Penn researchers expand research on simplifying recycling of rare-earth metals
In a previous study, researchers at the University of Pennsylvania pioneered a process that could enable the efficient recycling of two rare-earth metals, neodymium and dysprosium, which are found in the small, powerful magnets in many high-tech devices.
Now, in a new paper published in the Proceedings of the National Academy of Sciences, the researchers extend the method to the entire series of rare-earth metals. In the paper, the researchers establish a pattern, showing that it's not just selective for one or two rare earths, it can be extended to the entire series.
The paper focused on one pairing in particular, europium and yttrium, which could enable scientists to recycle rare-earth metals from compact fluorescent light bulbs.
The research was led by Eric Schelter, associate professor in the Department of Chemistry in Penn's School of Arts & Sciences, and graduate students Justin Bogart and Zeke Cole. Connor Lippincott, an undergraduate student in the Vagelos Integrated Program in Energy Research, and Patrick Carroll, director of the X-Ray Crystallography Facility, also contributed to the study.
The incentive to develop an efficient method to recycle rare-earth metals is huge because mining and purifying them is not only expensive and labor-intensive, but takes a devastating toll on the environment.
"Everybody's heard of blood diamonds," said Schelter, "but maybe people haven't heard of blood cobalt or tantalum or lithium for that matter."
Currently, the method of separating rare-earth metals for recycling is not only expensive and energy consuming, but also takes weeks and requires massive amounts of solvents.
In this method, a series of hundreds of fluid chambers are hooked up in parallel with two fluids flowing past one another. One fluid is aqueous and acidic, and the other is organic. The dissolved metals are extracted between the immiscible solutions. This process, which must be repeated thousands of times, chemically filters the elements apart.
"They just run just tons and tons of solvents past one another in a continuous fashion," Cole said. "It uses up huge amounts of energy and there's a lot of liquid waste generated from that process.
Because of the cost of this process, rare-earths are currently only recycled at a rate of about one percent.
The new method minimizes the amount of waste generated and the amount of time and energy needed. To do this, the researchers designed a ligand to bind the ions in mixtures. The chemical compounds that form as a result are slightly different for each type of ion. For example, in mixtures of two types of elements, one is soluble in organic solvents, while the other is not. This allows the researchers to simply filter them, separating one of the metal cations from the other.
"Our thinking was if we could take the magnets or some material that comes out of the magnets and then apply a very simple chemical method, we could purify the rare-earths out of them directly and complement existing sources in the supply chain with this new one through simple chemistry," Schelter said.
In the new paper, the separations method is extended to six early rare-earths, which were paired in different combinations with nine late rare-earths. Although in some cases the method didn't work at all, for other combinations, such as yttrium and europium, it proved effective.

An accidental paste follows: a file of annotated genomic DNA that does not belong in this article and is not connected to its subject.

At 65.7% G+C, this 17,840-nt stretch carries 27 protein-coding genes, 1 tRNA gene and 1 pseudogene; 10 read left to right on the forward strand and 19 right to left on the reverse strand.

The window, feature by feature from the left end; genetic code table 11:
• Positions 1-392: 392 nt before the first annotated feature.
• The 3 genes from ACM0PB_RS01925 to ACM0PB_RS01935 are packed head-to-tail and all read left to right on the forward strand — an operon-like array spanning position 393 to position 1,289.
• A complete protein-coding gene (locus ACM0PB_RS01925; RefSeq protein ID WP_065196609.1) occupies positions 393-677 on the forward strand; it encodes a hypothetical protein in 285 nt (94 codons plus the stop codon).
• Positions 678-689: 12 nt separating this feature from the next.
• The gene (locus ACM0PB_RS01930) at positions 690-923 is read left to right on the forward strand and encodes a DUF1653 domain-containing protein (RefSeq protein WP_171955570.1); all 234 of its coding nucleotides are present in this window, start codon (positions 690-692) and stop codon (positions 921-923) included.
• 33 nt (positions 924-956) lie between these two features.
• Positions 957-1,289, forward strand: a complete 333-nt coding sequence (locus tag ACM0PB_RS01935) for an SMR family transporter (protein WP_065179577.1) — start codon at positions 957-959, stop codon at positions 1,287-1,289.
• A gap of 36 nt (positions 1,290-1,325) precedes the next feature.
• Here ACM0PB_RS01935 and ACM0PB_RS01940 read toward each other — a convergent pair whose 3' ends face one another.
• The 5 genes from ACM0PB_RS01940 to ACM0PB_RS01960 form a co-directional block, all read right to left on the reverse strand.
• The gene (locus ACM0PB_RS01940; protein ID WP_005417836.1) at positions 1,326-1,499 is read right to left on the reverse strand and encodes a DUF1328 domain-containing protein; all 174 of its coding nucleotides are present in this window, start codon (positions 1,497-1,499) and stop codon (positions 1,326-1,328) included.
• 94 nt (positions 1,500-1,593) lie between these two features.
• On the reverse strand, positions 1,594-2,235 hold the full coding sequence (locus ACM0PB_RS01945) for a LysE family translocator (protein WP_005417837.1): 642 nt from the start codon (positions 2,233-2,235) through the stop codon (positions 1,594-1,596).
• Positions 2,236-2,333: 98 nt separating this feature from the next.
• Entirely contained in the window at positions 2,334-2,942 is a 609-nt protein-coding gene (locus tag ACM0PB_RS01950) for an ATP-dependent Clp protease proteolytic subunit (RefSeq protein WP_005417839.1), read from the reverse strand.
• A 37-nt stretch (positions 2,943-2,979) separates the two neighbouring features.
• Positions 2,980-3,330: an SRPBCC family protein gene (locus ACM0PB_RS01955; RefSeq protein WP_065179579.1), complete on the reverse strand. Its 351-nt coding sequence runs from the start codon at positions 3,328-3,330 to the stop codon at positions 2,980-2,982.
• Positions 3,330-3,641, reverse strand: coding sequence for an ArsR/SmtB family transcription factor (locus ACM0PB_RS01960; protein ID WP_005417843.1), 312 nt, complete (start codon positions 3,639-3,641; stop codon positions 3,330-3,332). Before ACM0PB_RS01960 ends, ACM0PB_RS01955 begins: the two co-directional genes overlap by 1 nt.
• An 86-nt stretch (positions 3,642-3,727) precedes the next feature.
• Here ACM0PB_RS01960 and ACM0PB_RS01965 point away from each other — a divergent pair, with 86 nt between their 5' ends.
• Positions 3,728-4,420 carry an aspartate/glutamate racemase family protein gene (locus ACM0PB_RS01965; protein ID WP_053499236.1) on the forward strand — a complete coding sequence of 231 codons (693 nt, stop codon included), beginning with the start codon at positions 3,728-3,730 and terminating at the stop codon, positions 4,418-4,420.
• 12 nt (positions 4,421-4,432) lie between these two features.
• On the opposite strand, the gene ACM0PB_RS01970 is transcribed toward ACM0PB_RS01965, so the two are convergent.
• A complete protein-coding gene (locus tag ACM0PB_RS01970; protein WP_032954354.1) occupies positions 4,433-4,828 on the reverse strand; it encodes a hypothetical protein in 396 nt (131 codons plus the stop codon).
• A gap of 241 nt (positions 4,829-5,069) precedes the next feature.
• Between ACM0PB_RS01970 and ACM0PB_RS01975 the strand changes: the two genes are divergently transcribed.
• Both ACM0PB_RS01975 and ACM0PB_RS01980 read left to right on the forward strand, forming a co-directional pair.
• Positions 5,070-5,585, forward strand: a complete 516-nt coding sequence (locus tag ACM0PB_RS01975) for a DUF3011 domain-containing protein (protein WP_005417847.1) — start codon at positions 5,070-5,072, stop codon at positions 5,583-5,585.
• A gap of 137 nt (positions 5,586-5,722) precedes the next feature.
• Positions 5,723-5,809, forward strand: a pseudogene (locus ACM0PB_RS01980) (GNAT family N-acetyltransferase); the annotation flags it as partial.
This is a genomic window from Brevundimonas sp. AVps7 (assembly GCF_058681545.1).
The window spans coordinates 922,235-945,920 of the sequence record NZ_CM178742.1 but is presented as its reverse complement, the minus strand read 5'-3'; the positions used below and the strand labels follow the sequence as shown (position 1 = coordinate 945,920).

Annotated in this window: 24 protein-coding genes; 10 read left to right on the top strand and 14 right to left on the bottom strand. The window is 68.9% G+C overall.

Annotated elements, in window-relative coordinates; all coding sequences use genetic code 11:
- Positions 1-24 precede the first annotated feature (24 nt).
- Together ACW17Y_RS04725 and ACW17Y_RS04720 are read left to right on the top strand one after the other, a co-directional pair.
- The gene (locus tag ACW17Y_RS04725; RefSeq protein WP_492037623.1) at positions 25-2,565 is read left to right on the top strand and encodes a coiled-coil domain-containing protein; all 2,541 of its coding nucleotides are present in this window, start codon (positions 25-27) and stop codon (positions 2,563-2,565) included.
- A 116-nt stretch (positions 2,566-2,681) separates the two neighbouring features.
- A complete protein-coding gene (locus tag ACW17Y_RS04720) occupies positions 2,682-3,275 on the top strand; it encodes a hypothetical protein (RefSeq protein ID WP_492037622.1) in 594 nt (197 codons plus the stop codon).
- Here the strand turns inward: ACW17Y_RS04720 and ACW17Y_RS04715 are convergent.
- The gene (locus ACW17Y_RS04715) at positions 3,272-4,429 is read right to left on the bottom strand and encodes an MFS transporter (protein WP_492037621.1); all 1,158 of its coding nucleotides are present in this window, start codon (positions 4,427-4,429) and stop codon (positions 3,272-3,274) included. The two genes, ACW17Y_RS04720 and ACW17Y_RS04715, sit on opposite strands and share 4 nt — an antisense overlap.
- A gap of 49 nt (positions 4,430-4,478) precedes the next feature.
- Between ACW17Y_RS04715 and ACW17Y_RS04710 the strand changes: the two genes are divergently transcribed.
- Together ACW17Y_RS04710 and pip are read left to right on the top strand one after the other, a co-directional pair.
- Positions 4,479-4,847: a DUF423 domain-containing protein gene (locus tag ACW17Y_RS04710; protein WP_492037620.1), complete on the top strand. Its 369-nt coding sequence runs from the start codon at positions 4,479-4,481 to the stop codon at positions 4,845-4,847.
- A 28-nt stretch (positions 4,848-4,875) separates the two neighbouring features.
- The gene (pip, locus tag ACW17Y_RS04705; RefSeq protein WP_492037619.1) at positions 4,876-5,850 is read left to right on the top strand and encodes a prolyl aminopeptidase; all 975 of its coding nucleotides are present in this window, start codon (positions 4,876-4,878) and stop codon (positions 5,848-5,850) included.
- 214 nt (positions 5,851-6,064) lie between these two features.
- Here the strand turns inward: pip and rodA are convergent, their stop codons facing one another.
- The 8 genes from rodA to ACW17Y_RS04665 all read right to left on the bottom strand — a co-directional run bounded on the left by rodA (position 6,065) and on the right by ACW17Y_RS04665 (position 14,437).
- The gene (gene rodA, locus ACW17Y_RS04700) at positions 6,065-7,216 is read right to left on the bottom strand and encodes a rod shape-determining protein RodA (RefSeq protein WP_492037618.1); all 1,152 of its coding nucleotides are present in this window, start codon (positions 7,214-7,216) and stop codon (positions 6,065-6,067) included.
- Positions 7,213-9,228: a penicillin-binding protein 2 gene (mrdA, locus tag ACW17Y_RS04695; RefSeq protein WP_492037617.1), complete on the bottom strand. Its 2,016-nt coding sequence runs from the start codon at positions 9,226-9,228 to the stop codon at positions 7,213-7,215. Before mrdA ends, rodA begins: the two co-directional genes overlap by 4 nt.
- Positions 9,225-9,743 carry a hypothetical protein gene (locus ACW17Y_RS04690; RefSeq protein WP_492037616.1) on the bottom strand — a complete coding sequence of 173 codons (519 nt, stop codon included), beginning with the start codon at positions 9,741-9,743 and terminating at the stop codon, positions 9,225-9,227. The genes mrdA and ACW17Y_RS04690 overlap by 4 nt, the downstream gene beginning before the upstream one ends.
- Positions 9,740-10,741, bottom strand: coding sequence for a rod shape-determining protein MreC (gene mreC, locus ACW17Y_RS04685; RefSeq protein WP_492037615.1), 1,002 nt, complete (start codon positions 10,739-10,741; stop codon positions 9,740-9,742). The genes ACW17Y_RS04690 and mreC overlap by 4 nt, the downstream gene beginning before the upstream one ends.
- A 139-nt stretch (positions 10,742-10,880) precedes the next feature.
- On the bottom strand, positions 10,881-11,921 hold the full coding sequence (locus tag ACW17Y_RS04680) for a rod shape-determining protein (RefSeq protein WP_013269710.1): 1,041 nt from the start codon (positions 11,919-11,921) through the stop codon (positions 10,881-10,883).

This pairing is especially important because yttrium and europium are used in compact fluorescent light bulbs. The main incentive to recycle the materials used in fluorescent lightbulbs is that it keeps mercury out of landfills. Being able to get value out of the waste would add to the incentive.
"There's a synergistic set of reasons to do this because you get value when you recycle the rare-earths from the material, and you're also keeping more mercury out of the environment," Schelter said. "Those two things play off of each other."
The next steps for this research involve developing a better understanding of the system, and working to improve it as well as to make it practical. For example, a major limitation of the approach that needs to be overcome is making it work in an aerobic environment.
"We're basically just working on making the system better," Cole said. "To make the recovered rare earths purer and to get more of them out of the separation."
They're also working on making the process greener. In both papers, the solvent used was primarily benzene, which is not only expensive but is also a carcinogenic. The researchers are investigating other, greener solvents that they could use.
Schelter believes that there will eventually be a push by companies that are socially conscious to implement ethically sourced materials and manufacturing practices. He says that the impact of this research is in taking steps to return materials to the supply chain at the end of their useful life as a consumer product.
"We shouldn't just be throwing so much material away," said Schelter. "There's still a lot of value to them. I think that as part of a sustainable approach to manufacturing and developing a 'circular' economy we should think about the impact and value of materials at every point along their lifecycle. And how we can efficiently and effectively bring them back to useful raw materials once they're at the end of their product life."
p>The research was supported by the Early Career Research Program of the U.S. Department of Energy's Office of Science and the Research Corporation for Science Advancement.